BRIDGEPORT — State Sen. Marilyn Moore stunned Mayor Joe Ganim on city voting machines Tuesday night, but lost the Democratic mayoral primary because of the city’s controversial absentee ballots.
Meanwhile, her backup plan for continuing the fight in November’s general election seemed to be in last minute jeopardy.
In a typically low primary turnout — around 11,000 of 46,500 registered Democrats participated — the insurgent Moore beat the incumbent at the polls, 4,140 to 3,796 votes, but was trounced by Ganim’s absentee or mail-in vote operation.
Unofficial numbers had Ganim winning 932 to Moore’s 303.
The three Republican mayoral candidates, meanwhile, scraped up roughly 600 votes in total — with John Rodriguez getting 282, Ethan Book ending the night with 167 and Dishon Francis at 144. There are 4,300 GOP voters in Bridgeport.
Moore’s campaign all along has feared it was outmatched by Ganim’s and Testa’s absentee ballot operation, complaining unsuccessfully earlier in the summer for greater oversight from state elections officials.
Ganim called for post-primary party unity.
“You, us, me, together ... have four (more) years to bring opportunity and a better city for every citizen who calls Bridgeport home,” Ganim said. “As difficult as primaries are, it’s now important to move forward together ...”
But Moore, who, beginning in 2014, has won her legislative races as an independent and scorned Testa and the town committee, hoped to fight on.
But that latter backup plan seemed to suddenly fall apart Tuesday evening. The Working Families in August announced Moore had submitted the necessary 207 signatures — 1 percent of the total voters who turned out for the 2015 mayoral race — to the Town Clerk.
But Secretary of the State Denise Merrill’s office told Hearst Connecticut Media Tuesday only 168 signatures were deemed valid.Read Full Article
Merrill’s office said it only received 14 pages of signatures from the Town Clerk. Moore and Working Families officials insisted they turned in a far larger number. Moore said she would be tearing her headquarters apart Wednesday looking for proof of those missing pages.
Another option, she announced, would be running as the endorsed candidate for a different third party — the New Movement Party, founded by the late activist Charlie Coviello and maintained by another activist, Tony Barr.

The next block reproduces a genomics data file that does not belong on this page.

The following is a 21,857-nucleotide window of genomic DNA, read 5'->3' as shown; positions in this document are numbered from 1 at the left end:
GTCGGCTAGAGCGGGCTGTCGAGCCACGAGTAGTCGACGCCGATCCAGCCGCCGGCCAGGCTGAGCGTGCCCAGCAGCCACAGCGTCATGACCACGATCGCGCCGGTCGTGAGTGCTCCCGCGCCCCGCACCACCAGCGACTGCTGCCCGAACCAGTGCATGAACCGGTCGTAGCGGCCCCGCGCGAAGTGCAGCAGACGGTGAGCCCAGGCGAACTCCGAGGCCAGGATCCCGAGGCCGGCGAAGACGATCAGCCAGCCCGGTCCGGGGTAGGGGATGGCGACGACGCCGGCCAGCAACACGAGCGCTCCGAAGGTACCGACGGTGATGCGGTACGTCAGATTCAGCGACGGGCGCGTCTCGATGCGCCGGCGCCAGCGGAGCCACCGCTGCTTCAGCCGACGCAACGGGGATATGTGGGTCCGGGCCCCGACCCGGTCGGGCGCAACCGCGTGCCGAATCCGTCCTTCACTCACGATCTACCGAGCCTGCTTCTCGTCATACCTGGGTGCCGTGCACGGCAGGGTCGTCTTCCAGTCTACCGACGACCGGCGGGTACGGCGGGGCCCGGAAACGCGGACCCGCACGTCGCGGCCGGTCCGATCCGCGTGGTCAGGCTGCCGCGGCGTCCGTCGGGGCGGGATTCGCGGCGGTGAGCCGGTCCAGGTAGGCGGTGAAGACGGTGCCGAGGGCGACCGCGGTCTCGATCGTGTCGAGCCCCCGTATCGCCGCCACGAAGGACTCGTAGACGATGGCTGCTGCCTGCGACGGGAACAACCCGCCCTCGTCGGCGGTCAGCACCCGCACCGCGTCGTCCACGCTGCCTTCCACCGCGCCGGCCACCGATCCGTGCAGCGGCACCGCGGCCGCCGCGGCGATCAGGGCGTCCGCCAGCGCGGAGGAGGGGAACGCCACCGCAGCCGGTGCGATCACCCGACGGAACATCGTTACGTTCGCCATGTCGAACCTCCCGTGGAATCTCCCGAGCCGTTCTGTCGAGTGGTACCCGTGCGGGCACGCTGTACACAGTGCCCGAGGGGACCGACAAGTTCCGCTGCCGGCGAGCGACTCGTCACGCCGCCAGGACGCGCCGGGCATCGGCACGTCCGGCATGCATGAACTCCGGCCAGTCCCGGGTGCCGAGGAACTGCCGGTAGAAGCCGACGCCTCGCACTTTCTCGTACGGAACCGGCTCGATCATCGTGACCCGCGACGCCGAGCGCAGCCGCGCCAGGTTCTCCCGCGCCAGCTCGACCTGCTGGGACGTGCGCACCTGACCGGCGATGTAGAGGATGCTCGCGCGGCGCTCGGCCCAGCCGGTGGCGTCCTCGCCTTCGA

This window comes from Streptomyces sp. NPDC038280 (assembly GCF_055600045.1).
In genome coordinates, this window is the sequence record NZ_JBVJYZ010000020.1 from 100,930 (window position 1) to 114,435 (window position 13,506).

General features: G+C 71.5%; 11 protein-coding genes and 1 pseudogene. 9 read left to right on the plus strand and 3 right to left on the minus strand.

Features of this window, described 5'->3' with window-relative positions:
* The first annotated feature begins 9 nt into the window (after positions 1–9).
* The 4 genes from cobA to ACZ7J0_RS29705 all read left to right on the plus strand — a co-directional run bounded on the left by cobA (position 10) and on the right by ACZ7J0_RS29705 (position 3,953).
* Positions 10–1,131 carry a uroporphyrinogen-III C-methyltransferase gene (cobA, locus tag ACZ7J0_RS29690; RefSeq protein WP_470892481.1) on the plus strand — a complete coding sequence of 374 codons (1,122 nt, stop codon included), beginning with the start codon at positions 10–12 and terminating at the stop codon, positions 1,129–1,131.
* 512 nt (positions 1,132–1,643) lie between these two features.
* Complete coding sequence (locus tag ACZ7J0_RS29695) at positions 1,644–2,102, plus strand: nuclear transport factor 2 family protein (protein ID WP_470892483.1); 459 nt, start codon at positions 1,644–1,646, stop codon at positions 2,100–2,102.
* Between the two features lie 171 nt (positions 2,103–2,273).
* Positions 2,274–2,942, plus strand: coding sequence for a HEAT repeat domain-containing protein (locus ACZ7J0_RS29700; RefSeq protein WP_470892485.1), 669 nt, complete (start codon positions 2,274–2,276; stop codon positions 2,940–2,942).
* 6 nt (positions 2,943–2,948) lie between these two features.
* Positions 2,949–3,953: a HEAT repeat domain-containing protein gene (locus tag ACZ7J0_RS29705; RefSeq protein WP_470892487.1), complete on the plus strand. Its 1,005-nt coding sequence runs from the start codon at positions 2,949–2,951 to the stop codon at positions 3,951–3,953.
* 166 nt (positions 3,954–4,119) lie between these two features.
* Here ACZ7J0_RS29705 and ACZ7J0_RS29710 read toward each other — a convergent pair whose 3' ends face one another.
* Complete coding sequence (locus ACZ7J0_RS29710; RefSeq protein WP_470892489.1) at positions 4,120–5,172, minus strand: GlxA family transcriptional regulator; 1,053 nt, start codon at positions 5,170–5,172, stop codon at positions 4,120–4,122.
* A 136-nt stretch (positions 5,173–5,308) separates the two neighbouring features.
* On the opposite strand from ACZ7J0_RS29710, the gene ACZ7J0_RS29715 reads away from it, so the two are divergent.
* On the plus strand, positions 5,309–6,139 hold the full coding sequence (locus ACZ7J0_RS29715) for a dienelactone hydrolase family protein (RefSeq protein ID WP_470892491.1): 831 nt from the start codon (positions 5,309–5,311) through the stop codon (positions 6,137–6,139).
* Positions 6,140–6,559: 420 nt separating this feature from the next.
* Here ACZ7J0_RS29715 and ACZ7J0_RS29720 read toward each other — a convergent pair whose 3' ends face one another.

But it was also not certain Tuesday if the New Movement Party had a line on the November ballot. Barr, who was at the Bijou, insisted it did. But when Coviello ran for mayor in 2015, he only received 72 votes — not the 207 or one percent necessary to maintain that ballot spot.
Another idea floated by some Moore supporters was a write-in campaign. This tactic worked for Democrat Michael Jarjura in retaining the mayor’s office in Waterbury in 2005.
Former state Rep. Christopher Caruso, himself a twice-failed mayoral candidate, was Moore’s running mate for Town Clerk.
“All of us have been through this before,” Caruso lamented. “It’s always the absentees that loom over the election process. Continuously good citizens are denied the opportunity to have the mayor of their choice.”
Though he has been campaigning hard against Moore, the mayor in a recent interview told Hearst Connecticut Media he had not expected to lose Tuesday.
“Look, I was a long-shot challenger (in 2015),” the mayor had said. “I would venture to say if you put your ear to the ground, you might say the situation’s changed a bit since then as far as likelihood of success. I don’t think we’re gonna lose the primary.”
Ganim certainly had vulnerabilities in this race — his may-never-be-built economic projects, numerous scandals within the police department, an ongoing FBI criminal probe of the public facilities department, under-funded schools, a high tax rate.
When Ganim ran unsuccessfully for governor last year, he only won Bridgeport in his primary against Ned Lamont — and even that small victory on the mayor’s home turf had been closer than his allies preferred.
But Ganim is widely recognized as a relentless campaigner. That energy and passion greatly aided his against-the-odds 2015 comeback. Four years later, he has had the additional advantage of wielding the power of incumbency, with every mayoral action — knocking down some buildings as he did Monday, cutting ribbons, showing up at various events — also aiding his primary campaign.
Ganim had Testa and a majority of the Democratic Town Committee behind him, as well as some previous Finch supporters-turned-allies, like state Rep. Chris Rosario.
Moore’s candidacy had been anticipated since at least April 2017, when the state senator was a guest on WNPR’s “Where We Live” radio program and was asked by host Lucy Nalpathanchil, “Why not run for mayor?”
That message was the main focus of Moore’s campaign, sometimes to the detriment of offering specific proposals to voters. Earlier this week on Facebook, the Moore campaign urged supporters to head to the polls “to bring integrity, accountability, transparency, fairness and trust back to our city government.”
But when asked recently by Hearst Connecticut Media to contrast herself with Ganim on the major topic of economic development, Moore criticized the major projects the incumbent has touted which have failed to break ground, yet offered few ideas about what she would do differently.
“If she was really black I probably would support her,” McBride-Lee had said. “I think, sometimes, she forgets she’s black.”
Moore on Tuesday said she was extremely hurt by McBride-Lee’s comments. She and her family sought to use McBride-Lee’s criticism over the weekend to the campaign’s advantage, greeting voters in T-shirts that read, “#BlackEnough.”
Ganim also has been fundraising for a few years, and had accumulated a much bigger war chest — $325,025 versus Moore’s $127,390 as of the end of August.